MedGen UID:
10294
Concept ID:
C0027651
Neoplastic Process
7.

Neoplasms

MedGen UID:
880980
Concept ID:
CN236628
Disease or Syndrome
8.

Rare soft tissue tumor

MedGen UID:
798555
Concept ID:
CN205605
Disease or Syndrome
9.

Paraganglioma and gastric stromal sarcoma

A familial syndrome characterised by gastrointestinal stromal tumours and paragangliomas, often at multiple sites. It is a very rare syndrome presenting at a young age. The gastric stromal sarcomas are multifocal and the paragangliomas are multicentric. The clinical spectrum of this syndrome varies widely, depending on the localisation and the size of the tumours. The vast majority of cases are due to germline mutations of the succinate dehydrogenase (SDH) subunit genes SDHB, SDHC and SDHD. Predisposition to developing these tumours is inherited in an autosomal dominant manner with incomplete penetrance. [from SNOMEDCT_US]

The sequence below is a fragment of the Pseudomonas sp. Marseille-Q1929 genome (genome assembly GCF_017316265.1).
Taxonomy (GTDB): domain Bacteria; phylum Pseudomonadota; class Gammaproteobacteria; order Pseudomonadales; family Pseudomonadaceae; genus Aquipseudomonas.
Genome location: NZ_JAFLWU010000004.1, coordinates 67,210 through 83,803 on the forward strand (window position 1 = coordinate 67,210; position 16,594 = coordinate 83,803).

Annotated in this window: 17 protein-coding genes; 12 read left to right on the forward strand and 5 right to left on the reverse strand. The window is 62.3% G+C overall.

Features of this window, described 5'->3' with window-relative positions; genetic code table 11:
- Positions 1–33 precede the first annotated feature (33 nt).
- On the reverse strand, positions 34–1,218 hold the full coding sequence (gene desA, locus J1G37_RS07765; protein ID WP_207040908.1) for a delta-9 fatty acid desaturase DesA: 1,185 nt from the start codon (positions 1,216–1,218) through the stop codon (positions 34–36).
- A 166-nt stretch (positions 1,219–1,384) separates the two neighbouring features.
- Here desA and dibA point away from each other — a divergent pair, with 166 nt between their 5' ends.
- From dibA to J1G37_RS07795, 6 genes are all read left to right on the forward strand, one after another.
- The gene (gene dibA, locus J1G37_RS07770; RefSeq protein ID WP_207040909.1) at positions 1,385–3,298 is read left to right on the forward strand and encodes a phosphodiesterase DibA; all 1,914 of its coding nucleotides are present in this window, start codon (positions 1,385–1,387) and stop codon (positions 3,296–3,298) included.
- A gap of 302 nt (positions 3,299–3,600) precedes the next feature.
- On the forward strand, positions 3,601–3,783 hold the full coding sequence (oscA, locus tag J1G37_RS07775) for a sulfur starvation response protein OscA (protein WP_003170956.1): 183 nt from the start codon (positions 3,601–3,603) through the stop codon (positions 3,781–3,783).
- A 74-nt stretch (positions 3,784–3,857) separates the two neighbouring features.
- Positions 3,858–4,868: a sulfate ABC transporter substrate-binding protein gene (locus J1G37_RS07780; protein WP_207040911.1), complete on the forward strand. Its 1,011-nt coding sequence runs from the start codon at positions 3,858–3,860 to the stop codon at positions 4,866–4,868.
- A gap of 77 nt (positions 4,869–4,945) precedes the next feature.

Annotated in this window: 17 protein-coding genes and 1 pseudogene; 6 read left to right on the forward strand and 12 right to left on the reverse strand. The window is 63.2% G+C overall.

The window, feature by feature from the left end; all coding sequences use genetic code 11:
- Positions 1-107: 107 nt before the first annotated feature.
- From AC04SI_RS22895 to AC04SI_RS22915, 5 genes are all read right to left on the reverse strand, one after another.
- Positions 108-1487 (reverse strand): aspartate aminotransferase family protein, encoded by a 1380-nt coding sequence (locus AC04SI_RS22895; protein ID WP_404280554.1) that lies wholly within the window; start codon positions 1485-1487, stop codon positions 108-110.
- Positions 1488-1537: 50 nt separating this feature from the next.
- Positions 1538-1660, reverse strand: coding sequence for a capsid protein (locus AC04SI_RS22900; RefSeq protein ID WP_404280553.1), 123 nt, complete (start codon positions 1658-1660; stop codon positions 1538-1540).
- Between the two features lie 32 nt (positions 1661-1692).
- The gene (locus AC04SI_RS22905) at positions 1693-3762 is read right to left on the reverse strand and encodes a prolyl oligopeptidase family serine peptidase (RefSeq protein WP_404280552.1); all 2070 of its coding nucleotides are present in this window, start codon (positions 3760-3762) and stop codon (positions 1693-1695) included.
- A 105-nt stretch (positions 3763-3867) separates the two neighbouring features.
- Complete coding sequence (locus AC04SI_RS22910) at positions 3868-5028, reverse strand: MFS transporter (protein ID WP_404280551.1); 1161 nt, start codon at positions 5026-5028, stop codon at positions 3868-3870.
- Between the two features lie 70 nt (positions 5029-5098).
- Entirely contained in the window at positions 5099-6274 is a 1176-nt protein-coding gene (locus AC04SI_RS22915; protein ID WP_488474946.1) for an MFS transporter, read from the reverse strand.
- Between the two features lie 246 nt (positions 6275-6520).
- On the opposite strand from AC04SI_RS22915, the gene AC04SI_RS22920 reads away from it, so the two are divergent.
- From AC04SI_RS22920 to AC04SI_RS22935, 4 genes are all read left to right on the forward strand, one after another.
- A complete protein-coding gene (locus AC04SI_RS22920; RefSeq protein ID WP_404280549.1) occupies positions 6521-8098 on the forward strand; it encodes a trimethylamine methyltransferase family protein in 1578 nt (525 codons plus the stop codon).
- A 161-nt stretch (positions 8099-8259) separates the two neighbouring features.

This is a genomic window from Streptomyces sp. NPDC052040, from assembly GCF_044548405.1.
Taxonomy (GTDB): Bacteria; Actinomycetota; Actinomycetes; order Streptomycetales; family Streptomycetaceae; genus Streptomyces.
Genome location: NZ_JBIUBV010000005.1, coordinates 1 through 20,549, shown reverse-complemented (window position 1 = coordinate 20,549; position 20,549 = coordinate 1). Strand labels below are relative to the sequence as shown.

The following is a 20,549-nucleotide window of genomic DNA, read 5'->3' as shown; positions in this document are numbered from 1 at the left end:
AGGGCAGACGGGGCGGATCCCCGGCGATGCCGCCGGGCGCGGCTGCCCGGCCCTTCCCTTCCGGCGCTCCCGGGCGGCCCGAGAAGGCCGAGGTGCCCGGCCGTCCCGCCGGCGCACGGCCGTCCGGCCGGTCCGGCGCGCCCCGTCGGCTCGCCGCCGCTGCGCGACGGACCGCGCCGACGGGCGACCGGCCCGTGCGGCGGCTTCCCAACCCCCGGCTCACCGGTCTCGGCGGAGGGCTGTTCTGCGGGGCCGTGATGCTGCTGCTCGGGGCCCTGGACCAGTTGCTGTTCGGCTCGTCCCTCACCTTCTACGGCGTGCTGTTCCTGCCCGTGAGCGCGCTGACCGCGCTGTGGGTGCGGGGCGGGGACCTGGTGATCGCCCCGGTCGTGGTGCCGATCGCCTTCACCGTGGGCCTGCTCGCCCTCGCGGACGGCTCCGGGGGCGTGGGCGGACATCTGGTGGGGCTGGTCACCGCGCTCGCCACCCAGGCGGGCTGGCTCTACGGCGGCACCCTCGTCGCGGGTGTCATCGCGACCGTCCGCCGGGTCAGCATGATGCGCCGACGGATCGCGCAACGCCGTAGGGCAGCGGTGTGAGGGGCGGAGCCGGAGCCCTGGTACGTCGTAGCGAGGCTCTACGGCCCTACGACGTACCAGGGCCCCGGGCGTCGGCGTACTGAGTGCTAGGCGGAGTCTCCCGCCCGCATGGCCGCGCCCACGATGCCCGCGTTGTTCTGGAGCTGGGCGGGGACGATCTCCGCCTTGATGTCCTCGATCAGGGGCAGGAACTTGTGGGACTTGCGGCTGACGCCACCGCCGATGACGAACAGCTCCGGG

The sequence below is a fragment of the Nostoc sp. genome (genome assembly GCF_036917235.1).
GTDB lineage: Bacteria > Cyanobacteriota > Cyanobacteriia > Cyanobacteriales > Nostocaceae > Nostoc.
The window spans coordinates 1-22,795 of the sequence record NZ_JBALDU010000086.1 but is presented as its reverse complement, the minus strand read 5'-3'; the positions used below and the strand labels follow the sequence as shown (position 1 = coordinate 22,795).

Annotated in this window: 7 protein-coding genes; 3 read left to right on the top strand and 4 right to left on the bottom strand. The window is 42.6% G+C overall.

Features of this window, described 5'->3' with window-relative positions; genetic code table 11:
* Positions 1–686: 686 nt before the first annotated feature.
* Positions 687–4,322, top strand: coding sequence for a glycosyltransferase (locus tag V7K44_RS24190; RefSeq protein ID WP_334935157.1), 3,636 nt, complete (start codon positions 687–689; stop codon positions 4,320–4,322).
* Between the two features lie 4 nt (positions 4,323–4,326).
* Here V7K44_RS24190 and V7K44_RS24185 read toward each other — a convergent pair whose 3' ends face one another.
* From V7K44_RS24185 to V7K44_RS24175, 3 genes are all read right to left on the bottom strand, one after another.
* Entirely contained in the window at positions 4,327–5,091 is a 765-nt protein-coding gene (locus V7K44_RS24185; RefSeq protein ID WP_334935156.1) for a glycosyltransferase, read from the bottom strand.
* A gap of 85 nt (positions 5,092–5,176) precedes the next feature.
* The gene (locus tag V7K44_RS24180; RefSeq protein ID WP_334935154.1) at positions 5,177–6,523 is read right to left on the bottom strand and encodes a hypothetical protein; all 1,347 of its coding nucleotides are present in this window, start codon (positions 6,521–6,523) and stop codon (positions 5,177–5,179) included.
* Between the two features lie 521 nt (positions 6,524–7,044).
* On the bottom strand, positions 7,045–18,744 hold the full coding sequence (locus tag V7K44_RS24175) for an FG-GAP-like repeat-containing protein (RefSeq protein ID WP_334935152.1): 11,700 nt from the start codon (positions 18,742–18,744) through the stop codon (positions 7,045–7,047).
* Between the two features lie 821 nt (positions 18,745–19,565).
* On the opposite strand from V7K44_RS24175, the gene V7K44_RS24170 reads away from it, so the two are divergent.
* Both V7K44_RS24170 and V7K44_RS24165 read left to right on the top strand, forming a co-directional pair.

MedGen UID:
376098
Concept ID:
C1847319
Disease or Syndrome
10.

Death (finding)

MedGen UID:
220997
Concept ID:
C1306577
Finding
11.

Chronic myeloid leukemia